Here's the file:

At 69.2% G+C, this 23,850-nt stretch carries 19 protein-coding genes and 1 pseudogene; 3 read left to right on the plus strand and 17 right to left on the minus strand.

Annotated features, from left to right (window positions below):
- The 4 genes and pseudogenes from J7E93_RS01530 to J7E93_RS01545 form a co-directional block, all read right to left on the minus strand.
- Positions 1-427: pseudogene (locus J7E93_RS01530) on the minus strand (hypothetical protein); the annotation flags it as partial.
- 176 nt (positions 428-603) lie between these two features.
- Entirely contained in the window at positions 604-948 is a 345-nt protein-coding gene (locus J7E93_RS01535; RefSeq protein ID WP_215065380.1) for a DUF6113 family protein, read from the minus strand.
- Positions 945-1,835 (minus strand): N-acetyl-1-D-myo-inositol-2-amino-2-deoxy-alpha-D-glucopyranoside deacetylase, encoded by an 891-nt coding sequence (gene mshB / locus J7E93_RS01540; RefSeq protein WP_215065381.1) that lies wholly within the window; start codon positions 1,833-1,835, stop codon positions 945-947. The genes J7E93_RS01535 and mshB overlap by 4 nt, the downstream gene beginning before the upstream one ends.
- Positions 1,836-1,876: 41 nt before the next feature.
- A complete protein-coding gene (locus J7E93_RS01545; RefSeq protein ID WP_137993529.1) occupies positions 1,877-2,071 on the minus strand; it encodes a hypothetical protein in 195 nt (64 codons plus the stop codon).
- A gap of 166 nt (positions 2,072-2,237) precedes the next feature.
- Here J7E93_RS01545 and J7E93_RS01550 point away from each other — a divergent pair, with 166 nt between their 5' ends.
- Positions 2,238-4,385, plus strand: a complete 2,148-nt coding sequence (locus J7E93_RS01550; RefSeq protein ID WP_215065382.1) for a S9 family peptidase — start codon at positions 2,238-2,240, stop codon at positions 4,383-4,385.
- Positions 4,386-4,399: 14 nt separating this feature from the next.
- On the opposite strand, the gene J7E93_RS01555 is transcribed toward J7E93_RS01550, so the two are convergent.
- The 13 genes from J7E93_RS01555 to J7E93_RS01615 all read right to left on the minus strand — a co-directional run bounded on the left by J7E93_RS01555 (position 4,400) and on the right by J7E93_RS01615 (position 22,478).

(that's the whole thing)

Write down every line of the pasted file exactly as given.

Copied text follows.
At 69.2% G+C, this 23,850-nt stretch carries 19 protein-coding genes and 1 pseudogene; 3 read left to right on the plus strand and 17 right to left on the minus strand.

Annotated features, from left to right (window positions below):
- The 4 genes and pseudogenes from J7E93_RS01530 to J7E93_RS01545 form a co-directional block, all read right to left on the minus strand.
- Positions 1-427: pseudogene (locus J7E93_RS01530) on the minus strand (hypothetical protein); the annotation flags it as partial.
- 176 nt (positions 428-603) lie between these two features.
- Entirely contained in the window at positions 604-948 is a 345-nt protein-coding gene (locus J7E93_RS01535; RefSeq protein ID WP_215065380.1) for a DUF6113 family protein, read from the minus strand.
- Positions 945-1,835 (minus strand): N-acetyl-1-D-myo-inositol-2-amino-2-deoxy-alpha-D-glucopyranoside deacetylase, encoded by an 891-nt coding sequence (gene mshB / locus J7E93_RS01540; RefSeq protein WP_215065381.1) that lies wholly within the window; start codon positions 1,833-1,835, stop codon positions 945-947. The genes J7E93_RS01535 and mshB overlap by 4 nt, the downstream gene beginning before the upstream one ends.
- Positions 1,836-1,876: 41 nt before the next feature.
- A complete protein-coding gene (locus J7E93_RS01545; RefSeq protein ID WP_137993529.1) occupies positions 1,877-2,071 on the minus strand; it encodes a hypothetical protein in 195 nt (64 codons plus the stop codon).
- A gap of 166 nt (positions 2,072-2,237) precedes the next feature.
- Here J7E93_RS01545 and J7E93_RS01550 point away from each other — a divergent pair, with 166 nt between their 5' ends.
- Positions 2,238-4,385, plus strand: a complete 2,148-nt coding sequence (locus J7E93_RS01550; RefSeq protein ID WP_215065382.1) for a S9 family peptidase — start codon at positions 2,238-2,240, stop codon at positions 4,383-4,385.
- Positions 4,386-4,399: 14 nt separating this feature from the next.
- On the opposite strand, the gene J7E93_RS01555 is transcribed toward J7E93_RS01550, so the two are convergent.
- The 13 genes from J7E93_RS01555 to J7E93_RS01615 all read right to left on the minus strand — a co-directional run bounded on the left by J7E93_RS01555 (position 4,400) and on the right by J7E93_RS01615 (position 22,478).